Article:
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If a group $G$ contains an element a having exactly two conjugates, then $G$ has a proper normal subgroup $N \ne {e}$

So my take on this is as follows: If we take $C_G(S)$ of S. This is a subgroup of G. If $C_G(S)=G$, then S has no conjugate but itself, so therefore $C_G(S)$ is a proper subgroup. If we suppose $C_G(S)={e}$,then in order for there to be exactly two conjugates of S, then

For every $a \ne b \in G \ {e}, bxb^{-1} =axa^{-1}$ but $bxb^{-1}=axa^{-1} \to (a^{-1}b)xb^{-1}=xa^{-1} \to (a^{-1}b)x(a^{-1}b)^{-1}=x \to a^{-1}b \in C_G(S)$

Which means that $C_G(S)$ is actually nontrivial or that $a^{-1}b=e$ if and only if $a=b$, which would be a contradiction. Thus $C_G(S)$ is a nontrivial proper subgroup. Since there are exactly 2 conjugacy classes of S and they are in one to one correspondence with cosets of S, its centralizers' index $[G:C_G(S)]=s$. Subgroups of index $2$ are normal, so $C_G(S)$ is a proper nontrivial normal subgroup.

This approach seemed very different from other examples I have seen so I guess I am wondering if this approach makes sense.

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    $\begingroup$ The basic idea is correct: there is a subgroup of index $2$, and subgroups of index $2$ are always normal. However, I find your explanation a little confusing in places. The subgroup of index $2$ is the centralizer of an element $x$ such that $x$ has precisely two conjugates in $G$. $\endgroup$ – Geoff Robinson Mar 11 '15 at 1:23
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    $\begingroup$ Instead of considering $C_G(S)$, streamline it by considering $C_G(x)$ where $x$ is the element of $G$ possessing exactly two conjugates. $\endgroup$ – David Wheeler Mar 11 '15 at 1:25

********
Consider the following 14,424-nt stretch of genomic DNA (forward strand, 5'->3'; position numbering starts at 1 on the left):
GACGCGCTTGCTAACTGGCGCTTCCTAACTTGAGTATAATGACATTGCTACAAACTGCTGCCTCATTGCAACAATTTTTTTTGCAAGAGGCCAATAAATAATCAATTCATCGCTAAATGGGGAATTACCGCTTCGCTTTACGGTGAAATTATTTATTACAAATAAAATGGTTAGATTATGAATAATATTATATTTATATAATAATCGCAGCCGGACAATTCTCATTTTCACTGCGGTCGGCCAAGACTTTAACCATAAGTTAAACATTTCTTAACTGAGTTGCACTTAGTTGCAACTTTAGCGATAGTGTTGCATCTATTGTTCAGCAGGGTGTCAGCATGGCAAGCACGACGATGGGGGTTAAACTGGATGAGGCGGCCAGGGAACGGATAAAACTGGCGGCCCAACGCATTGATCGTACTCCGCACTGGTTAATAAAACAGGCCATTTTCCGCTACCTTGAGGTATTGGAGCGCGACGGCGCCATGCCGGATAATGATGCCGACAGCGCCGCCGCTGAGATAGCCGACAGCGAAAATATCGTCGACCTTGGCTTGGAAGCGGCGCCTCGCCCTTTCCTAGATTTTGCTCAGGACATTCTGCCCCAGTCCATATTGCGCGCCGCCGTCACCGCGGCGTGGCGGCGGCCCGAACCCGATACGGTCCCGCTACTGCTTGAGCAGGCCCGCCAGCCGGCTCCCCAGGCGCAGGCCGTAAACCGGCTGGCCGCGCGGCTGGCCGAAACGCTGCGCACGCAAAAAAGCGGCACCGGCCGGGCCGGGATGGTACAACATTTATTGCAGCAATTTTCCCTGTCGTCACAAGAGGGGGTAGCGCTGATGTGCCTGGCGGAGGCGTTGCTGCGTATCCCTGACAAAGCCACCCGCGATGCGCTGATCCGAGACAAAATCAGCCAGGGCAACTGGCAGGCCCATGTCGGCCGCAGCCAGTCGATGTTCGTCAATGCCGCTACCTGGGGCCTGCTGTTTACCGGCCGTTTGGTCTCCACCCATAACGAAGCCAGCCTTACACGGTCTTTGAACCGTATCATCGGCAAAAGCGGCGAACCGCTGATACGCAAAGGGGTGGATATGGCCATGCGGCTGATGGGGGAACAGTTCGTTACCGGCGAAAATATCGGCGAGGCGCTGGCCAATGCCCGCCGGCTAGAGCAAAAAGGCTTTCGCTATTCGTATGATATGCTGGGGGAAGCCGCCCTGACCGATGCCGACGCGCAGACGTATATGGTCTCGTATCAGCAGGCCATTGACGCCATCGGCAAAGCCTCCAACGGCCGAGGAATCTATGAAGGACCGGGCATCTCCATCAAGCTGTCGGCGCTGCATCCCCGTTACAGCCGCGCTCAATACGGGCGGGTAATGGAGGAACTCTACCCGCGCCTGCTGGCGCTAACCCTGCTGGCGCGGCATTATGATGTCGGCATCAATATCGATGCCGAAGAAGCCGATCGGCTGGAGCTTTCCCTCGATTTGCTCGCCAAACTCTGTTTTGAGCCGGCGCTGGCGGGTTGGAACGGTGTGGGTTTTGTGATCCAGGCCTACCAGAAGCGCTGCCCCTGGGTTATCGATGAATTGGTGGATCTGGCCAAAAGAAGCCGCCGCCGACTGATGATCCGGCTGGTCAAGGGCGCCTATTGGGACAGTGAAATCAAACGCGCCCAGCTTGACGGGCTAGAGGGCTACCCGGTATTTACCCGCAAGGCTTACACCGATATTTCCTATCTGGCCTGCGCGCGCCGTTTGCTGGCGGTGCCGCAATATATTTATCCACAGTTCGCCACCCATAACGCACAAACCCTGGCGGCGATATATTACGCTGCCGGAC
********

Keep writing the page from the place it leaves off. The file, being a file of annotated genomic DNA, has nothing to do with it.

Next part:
• $\begingroup$ Shouldn't the order of $G$ be $2<|G|<\infty$? $\endgroup$ – big-lion May 27 at 2:57
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Let $a$ be an element with exactly two conjugates, itself and some other element $b$.

Let $G$ act on the $X = \{a,b\}$ by conjugation. Consider the class equation for this action: $$ |X| = |X_0| + \sum |G/G_x| = 2. $$

We notice that $|X_0| = 1$ (since the identity actions lies in $X_0$, and $a$ isn't fixed by the action of $b$). Hence there is a unique element $x\in X$ such that $[G:G_x] = 2$, and then $G_x$ must be normal since every subgroup of index 2 is normal.

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Simplifying $a,b$ argument a little:

Let $g$ be the element with exactly two conjugates. Suppose $C_G(g) = \{e\}$. Since $g \in C_G(g)$, this means $g = e$.

By Lagrange's Theorem, $[G : C_G(g)] = 2$ imples $\lvert G \rvert = 2$, so $G = \{e, h\}$. The two conjugates of $g$ are itself and $hgh^{-1}$, but both are $e$, contradicting $g$ having two conjugates.

Conclude $C_G(g) \ne \{e\}$.

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